No Frills Supermarket Founder Dies

OMAHA, Neb. -- Harold Cooperman, founder of No Frills Supermarket, Inc., died here this week at Methodist Hospital at the age of 87, according to published reports. No Frills, which Cooperman started in Council Bluffs, Iowa 25 years ago, now runs 15 stores in Iowa and Nebraska.

Although lately in failing health, Cooperman was involved in store operations until his death. He was well known to Iowans and Nebraskans for the low prices in his stores and the characters -- ranging from George Washington to Elvis Presley -- he portrayed in amusing TV commercials.

Born in Poland in 1918, Cooperman arrived in the United States at the age of 5 and began working at a family member's grocery store after graduating from high school in 1933. At the age of 20 he opened his first store, Harold's, in Omaha. After naval service during World War II, Cooperman went back to the grocery business. The inaugural No Frills store, in Council Bluffs, adhered to a warehouse format, and customers had to do their own packing.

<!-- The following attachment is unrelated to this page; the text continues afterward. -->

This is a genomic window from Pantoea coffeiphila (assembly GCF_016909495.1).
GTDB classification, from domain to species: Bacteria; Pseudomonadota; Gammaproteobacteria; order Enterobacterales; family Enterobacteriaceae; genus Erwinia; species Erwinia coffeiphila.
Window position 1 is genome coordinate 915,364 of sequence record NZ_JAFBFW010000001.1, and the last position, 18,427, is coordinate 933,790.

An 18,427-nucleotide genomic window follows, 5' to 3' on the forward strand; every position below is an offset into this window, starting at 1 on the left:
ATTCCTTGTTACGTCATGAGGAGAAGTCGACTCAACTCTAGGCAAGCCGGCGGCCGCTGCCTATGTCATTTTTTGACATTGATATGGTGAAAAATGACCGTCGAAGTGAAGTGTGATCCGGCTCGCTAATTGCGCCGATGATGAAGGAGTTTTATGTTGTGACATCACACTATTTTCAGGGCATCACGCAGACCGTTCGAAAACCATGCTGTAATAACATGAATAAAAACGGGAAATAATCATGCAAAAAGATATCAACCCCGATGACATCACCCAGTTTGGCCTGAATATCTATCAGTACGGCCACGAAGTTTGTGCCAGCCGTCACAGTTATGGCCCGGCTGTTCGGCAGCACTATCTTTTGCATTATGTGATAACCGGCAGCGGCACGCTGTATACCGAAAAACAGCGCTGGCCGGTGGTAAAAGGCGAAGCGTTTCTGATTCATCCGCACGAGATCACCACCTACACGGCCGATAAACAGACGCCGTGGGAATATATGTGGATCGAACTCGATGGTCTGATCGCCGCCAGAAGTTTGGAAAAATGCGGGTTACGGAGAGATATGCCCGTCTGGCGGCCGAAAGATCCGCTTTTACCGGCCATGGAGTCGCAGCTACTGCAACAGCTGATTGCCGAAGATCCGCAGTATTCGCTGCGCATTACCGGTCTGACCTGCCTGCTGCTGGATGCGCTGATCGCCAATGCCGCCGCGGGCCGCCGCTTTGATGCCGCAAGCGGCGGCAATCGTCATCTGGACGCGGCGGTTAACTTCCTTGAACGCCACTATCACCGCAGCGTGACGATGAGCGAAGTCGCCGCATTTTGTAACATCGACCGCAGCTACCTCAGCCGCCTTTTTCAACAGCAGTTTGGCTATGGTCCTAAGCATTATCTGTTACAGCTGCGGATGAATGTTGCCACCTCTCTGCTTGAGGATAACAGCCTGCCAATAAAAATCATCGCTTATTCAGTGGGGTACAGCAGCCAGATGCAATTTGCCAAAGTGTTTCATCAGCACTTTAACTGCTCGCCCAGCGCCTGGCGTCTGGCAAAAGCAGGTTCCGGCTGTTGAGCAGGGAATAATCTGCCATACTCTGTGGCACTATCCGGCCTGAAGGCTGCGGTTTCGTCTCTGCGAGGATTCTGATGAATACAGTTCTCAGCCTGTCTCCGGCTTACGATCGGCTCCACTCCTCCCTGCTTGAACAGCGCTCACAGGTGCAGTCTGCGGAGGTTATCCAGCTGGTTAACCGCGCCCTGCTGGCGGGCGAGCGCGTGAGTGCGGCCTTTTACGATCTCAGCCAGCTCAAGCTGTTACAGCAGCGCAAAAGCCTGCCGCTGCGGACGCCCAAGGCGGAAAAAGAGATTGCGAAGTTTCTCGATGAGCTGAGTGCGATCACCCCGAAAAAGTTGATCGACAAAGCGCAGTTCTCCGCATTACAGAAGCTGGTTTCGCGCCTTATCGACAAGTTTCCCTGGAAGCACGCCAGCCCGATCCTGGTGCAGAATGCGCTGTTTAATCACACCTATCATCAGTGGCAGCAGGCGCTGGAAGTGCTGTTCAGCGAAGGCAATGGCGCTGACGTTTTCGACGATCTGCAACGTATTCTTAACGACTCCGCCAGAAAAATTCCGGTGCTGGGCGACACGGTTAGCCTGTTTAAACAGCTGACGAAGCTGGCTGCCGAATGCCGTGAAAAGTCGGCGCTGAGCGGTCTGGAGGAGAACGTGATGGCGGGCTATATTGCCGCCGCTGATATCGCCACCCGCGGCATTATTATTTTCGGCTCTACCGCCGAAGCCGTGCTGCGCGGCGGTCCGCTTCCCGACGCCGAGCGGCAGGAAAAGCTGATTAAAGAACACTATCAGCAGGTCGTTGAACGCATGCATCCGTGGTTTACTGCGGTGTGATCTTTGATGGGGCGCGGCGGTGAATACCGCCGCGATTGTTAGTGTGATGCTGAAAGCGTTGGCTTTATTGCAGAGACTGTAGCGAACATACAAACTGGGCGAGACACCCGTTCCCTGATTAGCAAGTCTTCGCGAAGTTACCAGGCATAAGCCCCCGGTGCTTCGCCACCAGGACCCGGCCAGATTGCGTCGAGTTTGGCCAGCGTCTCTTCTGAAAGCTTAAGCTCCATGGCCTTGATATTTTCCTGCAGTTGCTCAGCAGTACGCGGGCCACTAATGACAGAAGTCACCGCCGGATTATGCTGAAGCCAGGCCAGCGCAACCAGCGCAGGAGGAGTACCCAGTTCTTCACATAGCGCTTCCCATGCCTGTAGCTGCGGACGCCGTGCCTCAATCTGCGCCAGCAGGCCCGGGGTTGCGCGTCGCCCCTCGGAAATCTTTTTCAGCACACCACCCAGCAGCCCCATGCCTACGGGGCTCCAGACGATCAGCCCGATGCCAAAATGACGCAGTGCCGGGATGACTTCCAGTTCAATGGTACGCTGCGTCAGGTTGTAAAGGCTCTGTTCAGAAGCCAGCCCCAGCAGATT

Cooperman is survived by his daughter, Frances Juro; son-in-law Richard Juro, No Frills' current president and c.e.o.; and sister, Helen Gould, a resident of California. His wife, the former Merriam Lieb, who thought up the No Frills name, died in 1999.
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